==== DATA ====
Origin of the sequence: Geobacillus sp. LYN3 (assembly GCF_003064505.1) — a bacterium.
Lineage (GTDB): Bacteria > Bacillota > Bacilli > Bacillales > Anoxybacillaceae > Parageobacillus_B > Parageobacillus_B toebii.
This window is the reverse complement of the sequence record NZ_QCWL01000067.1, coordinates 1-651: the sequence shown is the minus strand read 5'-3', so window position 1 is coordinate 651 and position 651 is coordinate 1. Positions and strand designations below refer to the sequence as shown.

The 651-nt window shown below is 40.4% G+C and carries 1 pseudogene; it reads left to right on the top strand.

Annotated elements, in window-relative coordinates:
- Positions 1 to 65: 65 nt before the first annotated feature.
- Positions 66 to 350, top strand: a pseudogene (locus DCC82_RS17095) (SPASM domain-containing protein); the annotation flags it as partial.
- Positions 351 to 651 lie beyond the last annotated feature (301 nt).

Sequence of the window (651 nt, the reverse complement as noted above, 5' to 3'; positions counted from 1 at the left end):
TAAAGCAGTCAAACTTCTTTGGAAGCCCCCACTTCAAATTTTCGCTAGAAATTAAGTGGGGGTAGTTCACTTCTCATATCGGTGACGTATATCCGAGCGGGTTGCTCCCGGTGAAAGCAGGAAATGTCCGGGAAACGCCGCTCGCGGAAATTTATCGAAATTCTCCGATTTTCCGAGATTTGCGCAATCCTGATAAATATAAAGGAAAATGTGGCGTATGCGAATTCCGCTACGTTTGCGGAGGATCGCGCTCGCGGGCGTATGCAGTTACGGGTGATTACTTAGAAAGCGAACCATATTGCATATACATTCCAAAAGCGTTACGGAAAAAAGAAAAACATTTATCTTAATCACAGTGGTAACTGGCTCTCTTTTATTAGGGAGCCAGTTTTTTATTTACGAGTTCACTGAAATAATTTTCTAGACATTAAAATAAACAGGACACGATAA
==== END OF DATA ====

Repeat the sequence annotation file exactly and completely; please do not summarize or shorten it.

Origin of the sequence: Geobacillus sp. LYN3 (assembly GCF_003064505.1) — a bacterium.
Lineage (GTDB): Bacteria > Bacillota > Bacilli > Bacillales > Anoxybacillaceae > Parageobacillus_B > Parageobacillus_B toebii.
This window is the reverse complement of the sequence record NZ_QCWL01000067.1, coordinates 1-651: the sequence shown is the minus strand read 5'-3', so window position 1 is coordinate 651 and position 651 is coordinate 1. Positions and strand designations below refer to the sequence as shown.

The 651-nt window shown below is 40.4% G+C and carries 1 pseudogene; it reads left to right on the top strand.

Annotated elements, in window-relative coordinates:
- Positions 1 to 65: 65 nt before the first annotated feature.
- Positions 66 to 350, top strand: a pseudogene (locus DCC82_RS17095) (SPASM domain-containing protein); the annotation flags it as partial.
- Positions 351 to 651 lie beyond the last annotated feature (301 nt).

Sequence of the window (651 nt, the reverse complement as noted above, 5' to 3'; positions counted from 1 at the left end):
TAAAGCAGTCAAACTTCTTTGGAAGCCCCCACTTCAAATTTTCGCTAGAAATTAAGTGGGGGTAGTTCACTTCTCATATCGGTGACGTATATCCGAGCGGGTTGCTCCCGGTGAAAGCAGGAAATGTCCGGGAAACGCCGCTCGCGGAAATTTATCGAAATTCTCCGATTTTCCGAGATTTGCGCAATCCTGATAAATATAAAGGAAAATGTGGCGTATGCGAATTCCGCTACGTTTGCGGAGGATCGCGCTCGCGGGCGTATGCAGTTACGGGTGATTACTTAGAAAGCGAACCATATTGCATATACATTCCAAAAGCGTTACGGAAAAAAGAAAAACATTTATCTTAATCACAGTGGTAACTGGCTCTCTTTTATTAGGGAGCCAGTTTTTTATTTACGAGTTCACTGAAATAATTTTCTAGACATTAAAATAAACAGGACACGATAA